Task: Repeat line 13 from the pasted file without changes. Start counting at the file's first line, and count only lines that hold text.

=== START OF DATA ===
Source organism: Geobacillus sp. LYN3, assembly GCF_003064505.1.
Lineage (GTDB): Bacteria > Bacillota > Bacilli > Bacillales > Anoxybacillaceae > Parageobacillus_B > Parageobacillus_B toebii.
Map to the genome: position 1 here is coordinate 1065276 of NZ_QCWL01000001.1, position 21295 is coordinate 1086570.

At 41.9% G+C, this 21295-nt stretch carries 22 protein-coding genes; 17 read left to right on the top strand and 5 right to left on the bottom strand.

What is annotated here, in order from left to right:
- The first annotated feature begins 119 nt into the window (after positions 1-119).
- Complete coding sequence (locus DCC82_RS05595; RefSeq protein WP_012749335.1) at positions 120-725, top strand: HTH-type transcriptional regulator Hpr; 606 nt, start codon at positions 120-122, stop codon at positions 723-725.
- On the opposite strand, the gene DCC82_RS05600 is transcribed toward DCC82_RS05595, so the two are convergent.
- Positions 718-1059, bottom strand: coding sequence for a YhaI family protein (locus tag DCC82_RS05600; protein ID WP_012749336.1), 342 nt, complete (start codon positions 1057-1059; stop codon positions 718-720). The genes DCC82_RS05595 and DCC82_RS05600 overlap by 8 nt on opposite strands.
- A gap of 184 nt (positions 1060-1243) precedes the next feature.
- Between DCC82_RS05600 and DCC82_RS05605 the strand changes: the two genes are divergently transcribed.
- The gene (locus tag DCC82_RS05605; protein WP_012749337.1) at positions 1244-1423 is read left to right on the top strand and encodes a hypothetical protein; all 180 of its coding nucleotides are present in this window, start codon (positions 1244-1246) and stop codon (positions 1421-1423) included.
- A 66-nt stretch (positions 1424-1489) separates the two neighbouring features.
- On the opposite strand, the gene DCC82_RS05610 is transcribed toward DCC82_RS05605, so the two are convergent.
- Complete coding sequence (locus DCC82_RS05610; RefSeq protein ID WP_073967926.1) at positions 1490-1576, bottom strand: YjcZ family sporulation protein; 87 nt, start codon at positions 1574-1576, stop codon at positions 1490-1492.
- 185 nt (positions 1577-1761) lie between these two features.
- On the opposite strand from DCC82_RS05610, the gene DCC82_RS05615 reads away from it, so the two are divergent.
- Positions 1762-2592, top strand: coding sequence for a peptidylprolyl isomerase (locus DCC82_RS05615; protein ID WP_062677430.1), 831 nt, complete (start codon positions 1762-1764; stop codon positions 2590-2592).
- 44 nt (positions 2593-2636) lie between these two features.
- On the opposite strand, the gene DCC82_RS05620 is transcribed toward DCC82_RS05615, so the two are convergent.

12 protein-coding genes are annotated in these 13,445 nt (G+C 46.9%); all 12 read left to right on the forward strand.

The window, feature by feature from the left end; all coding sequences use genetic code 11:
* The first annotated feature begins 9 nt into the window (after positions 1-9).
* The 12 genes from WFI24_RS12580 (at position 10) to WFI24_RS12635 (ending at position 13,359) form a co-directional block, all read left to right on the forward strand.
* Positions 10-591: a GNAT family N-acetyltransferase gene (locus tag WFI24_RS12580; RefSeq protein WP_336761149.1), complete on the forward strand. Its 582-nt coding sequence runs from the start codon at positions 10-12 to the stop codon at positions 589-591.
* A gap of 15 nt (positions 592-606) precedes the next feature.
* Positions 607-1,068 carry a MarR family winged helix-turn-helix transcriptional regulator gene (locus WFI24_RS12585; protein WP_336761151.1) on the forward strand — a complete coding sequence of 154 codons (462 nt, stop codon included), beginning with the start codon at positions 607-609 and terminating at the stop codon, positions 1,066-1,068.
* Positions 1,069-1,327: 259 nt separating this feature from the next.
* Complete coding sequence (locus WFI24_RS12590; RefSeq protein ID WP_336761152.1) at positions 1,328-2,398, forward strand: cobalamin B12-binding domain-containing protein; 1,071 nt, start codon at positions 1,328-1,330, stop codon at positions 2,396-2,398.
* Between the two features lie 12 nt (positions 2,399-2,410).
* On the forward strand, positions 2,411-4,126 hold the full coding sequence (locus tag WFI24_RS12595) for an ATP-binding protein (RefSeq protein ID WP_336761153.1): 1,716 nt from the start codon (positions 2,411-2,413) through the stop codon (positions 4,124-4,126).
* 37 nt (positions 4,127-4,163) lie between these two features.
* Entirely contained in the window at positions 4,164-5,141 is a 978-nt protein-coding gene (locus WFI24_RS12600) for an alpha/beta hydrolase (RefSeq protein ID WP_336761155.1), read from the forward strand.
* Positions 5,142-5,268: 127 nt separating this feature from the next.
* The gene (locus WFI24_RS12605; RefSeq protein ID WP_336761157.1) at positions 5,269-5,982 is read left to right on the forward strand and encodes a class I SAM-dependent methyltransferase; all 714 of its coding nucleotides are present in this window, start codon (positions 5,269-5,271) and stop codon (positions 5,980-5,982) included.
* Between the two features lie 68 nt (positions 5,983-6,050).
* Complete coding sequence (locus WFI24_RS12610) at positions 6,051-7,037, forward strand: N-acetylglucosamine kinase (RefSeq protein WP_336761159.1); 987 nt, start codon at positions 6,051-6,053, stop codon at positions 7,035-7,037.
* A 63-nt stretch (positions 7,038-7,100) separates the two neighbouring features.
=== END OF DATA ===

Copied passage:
- A 66-nt stretch (positions 1424-1489) separates the two neighbouring features.